Multi-tenant buildings imply a more complicated distribution of costs. For example, insurance, taxes, rent, and even maintenance can be allocated by square footage occupied, with an additional allocation to common areas. But some costs, such as utilities, may be used by tenants at different rates, and payment allocation adjustments may be necessary.
Some tenants are most successful at triple net leases. However, stable businesses are most often the best candidates for long-term leases. Good candidates for triple net properties in visible locations include:
Popular retail chains
In general, triple leases are beneficial to tenants because they allow them to pay their fair share of construction costs, and depending on individual use, some tenants may save on costs compared to a gross lease. However, this type of lease also comes with risks because the tenant is fully responsible for the costs. Thus, tenants may want to consider negotiating the cost limit into the net lease structure, especially if the building is older and may need frequent repairs.
Landlord’s Area Of Responsibility
Naturally, the landlord has his share of responsibility in the matter of a triple net lease, although, in general, he gets vast benefits from such a deal, namely:
Most triple net leases offer guaranteed long-term employment, eliminating the risks of vacancy and the costs of finding and qualifying tenants.
NNN leases typically last at least 20 years, which is a reliable source of income for the investor, facilitating financing. In addition, landlords have few property management responsibilities and can use their time and energy for other investments.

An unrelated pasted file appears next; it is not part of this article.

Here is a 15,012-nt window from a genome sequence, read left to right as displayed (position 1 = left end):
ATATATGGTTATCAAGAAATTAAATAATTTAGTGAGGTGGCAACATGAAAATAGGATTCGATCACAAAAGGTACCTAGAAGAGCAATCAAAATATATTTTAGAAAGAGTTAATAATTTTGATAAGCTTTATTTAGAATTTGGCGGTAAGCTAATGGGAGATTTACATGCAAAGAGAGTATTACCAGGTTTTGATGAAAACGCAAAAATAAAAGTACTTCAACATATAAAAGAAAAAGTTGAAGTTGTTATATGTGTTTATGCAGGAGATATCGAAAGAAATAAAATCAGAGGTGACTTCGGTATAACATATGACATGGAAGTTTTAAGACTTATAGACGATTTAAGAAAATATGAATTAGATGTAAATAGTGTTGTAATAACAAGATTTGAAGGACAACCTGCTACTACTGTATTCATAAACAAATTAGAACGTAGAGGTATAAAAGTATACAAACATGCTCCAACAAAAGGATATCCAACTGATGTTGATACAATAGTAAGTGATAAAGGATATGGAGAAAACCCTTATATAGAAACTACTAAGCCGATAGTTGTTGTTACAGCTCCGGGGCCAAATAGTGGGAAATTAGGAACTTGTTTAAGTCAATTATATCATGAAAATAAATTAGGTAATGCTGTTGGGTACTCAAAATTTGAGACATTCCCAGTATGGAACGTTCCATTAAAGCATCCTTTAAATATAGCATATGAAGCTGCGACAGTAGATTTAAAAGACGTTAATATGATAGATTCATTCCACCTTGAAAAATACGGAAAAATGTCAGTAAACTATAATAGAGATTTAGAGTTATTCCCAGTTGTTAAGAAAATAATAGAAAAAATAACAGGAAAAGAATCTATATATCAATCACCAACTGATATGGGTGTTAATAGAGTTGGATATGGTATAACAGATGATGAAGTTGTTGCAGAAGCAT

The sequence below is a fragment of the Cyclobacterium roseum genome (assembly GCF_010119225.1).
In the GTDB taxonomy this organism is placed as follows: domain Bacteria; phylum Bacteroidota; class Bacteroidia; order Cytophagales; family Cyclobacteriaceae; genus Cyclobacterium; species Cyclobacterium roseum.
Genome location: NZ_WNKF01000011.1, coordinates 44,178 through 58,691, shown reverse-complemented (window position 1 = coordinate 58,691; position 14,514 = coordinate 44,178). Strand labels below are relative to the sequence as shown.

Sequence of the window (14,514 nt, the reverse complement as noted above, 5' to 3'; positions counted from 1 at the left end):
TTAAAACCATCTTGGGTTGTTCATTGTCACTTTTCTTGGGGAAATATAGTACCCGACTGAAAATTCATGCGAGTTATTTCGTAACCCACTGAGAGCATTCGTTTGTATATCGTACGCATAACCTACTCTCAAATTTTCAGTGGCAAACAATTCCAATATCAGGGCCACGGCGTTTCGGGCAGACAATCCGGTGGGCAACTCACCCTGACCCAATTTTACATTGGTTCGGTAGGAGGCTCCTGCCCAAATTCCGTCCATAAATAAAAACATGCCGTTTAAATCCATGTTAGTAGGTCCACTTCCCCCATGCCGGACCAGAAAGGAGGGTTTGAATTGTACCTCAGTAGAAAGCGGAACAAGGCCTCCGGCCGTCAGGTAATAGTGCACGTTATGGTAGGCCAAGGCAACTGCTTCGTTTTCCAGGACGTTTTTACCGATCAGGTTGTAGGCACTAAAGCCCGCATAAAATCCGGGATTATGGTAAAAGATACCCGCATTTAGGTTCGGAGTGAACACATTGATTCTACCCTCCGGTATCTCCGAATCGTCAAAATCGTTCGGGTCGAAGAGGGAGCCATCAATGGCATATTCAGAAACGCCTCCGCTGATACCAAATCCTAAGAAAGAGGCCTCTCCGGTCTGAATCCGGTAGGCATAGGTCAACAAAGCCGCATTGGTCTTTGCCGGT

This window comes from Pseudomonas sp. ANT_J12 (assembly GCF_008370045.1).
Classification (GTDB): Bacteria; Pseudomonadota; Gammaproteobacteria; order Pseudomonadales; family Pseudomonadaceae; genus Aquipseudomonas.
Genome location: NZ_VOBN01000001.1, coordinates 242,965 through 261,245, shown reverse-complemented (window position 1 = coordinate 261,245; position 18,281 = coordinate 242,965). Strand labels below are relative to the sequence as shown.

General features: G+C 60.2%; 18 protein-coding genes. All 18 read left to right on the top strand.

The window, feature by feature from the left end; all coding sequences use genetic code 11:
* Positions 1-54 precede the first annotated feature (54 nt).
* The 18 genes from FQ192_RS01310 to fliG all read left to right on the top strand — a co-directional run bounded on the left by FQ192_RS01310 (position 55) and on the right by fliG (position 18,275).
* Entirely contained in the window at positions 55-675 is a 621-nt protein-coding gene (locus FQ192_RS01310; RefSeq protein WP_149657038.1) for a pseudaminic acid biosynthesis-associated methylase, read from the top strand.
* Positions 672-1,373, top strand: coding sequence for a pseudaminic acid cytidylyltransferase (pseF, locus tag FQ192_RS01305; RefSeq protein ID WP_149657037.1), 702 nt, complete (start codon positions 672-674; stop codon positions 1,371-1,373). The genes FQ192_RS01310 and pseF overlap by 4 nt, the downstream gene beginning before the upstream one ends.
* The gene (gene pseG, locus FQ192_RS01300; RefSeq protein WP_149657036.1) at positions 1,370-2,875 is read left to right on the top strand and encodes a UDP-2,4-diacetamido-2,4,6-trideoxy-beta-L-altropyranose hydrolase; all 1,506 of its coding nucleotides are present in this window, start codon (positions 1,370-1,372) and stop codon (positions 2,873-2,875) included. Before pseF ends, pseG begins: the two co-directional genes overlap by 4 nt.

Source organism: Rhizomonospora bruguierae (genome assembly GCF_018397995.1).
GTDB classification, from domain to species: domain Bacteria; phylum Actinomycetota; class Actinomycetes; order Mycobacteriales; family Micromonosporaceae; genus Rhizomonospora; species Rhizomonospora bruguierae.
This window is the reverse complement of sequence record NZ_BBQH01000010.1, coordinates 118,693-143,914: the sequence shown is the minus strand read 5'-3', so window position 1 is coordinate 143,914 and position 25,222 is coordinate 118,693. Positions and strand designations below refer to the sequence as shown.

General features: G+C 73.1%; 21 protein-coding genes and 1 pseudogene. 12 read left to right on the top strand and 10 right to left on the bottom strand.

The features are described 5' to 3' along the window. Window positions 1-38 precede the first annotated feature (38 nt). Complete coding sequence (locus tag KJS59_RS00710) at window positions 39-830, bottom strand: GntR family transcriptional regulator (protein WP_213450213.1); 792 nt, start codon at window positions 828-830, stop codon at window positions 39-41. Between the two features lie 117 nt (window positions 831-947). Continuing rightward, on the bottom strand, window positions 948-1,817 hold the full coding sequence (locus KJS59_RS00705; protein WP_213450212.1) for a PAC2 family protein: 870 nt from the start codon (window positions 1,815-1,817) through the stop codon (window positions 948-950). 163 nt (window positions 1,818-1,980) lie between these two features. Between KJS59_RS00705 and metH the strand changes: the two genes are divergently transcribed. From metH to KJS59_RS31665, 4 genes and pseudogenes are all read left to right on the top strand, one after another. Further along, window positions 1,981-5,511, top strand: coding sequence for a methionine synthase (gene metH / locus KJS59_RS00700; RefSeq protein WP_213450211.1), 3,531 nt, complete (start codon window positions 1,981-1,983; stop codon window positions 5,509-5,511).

Landlords usually retain the right to sell the property (although tenants maintain the right to rent and are protected from eviction) during the term.
Now we come to a question that probably worries many people: does the landlord have to pay for anything? In some situations, he is obligated to do so by agreement. For example, in many three-party leases, the landlord is responsible for major or structural repairs: structural maintenance and parking. As a result, a triple-net lease usually defines who is accountable for everything more precisely.
Triple leases are one of the most common commercial leases. It charges tenants a base rent, and then tenants are responsible for paying their utilities and cleaning costs and their share of property taxes and insurance. The base rent on a triple net lease is often a lower cost since the tenant is responsible for all related expenses. Regardless of what type of rental structure the building uses, it is a contract, and contracts are negotiable.
With so many lease clauses, you are likely to find compromises or concessions that will lead to a signed deal and an amicable relationship that will last for a multi-year lease. As always, it is wise for tenants to consult with a tenant representative broker and a professional attorney when drafting and negotiating the lease terms of the property.
Who Pays for Structural Repairs in a Triple Net Lease?